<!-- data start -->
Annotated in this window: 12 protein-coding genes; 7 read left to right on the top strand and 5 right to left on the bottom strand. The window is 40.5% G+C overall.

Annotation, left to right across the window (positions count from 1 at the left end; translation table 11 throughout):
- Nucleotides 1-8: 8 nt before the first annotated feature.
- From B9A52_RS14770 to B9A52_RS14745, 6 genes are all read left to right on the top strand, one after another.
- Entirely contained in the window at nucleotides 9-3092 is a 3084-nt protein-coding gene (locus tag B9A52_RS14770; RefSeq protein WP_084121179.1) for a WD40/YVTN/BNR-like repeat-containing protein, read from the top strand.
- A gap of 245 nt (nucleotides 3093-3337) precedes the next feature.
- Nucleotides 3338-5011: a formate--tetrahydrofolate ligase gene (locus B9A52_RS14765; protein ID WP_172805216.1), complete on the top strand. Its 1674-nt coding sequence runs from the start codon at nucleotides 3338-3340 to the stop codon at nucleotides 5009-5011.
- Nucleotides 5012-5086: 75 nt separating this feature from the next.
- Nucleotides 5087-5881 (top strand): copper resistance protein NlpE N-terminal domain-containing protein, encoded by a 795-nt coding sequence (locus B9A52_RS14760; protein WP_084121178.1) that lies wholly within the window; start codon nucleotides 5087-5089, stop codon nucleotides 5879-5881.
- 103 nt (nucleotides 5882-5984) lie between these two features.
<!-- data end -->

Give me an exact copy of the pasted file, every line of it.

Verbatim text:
Annotated in this window: 12 protein-coding genes; 7 read left to right on the top strand and 5 right to left on the bottom strand. The window is 40.5% G+C overall.

Annotation, left to right across the window (positions count from 1 at the left end; translation table 11 throughout):
- Nucleotides 1-8: 8 nt before the first annotated feature.
- From B9A52_RS14770 to B9A52_RS14745, 6 genes are all read left to right on the top strand, one after another.
- Entirely contained in the window at nucleotides 9-3092 is a 3084-nt protein-coding gene (locus tag B9A52_RS14770; RefSeq protein WP_084121179.1) for a WD40/YVTN/BNR-like repeat-containing protein, read from the top strand.
- A gap of 245 nt (nucleotides 3093-3337) precedes the next feature.
- Nucleotides 3338-5011: a formate--tetrahydrofolate ligase gene (locus B9A52_RS14765; protein ID WP_172805216.1), complete on the top strand. Its 1674-nt coding sequence runs from the start codon at nucleotides 3338-3340 to the stop codon at nucleotides 5009-5011.
- Nucleotides 5012-5086: 75 nt separating this feature from the next.
- Nucleotides 5087-5881 (top strand): copper resistance protein NlpE N-terminal domain-containing protein, encoded by a 795-nt coding sequence (locus B9A52_RS14760; protein WP_084121178.1) that lies wholly within the window; start codon nucleotides 5087-5089, stop codon nucleotides 5879-5881.
- 103 nt (nucleotides 5882-5984) lie between these two features.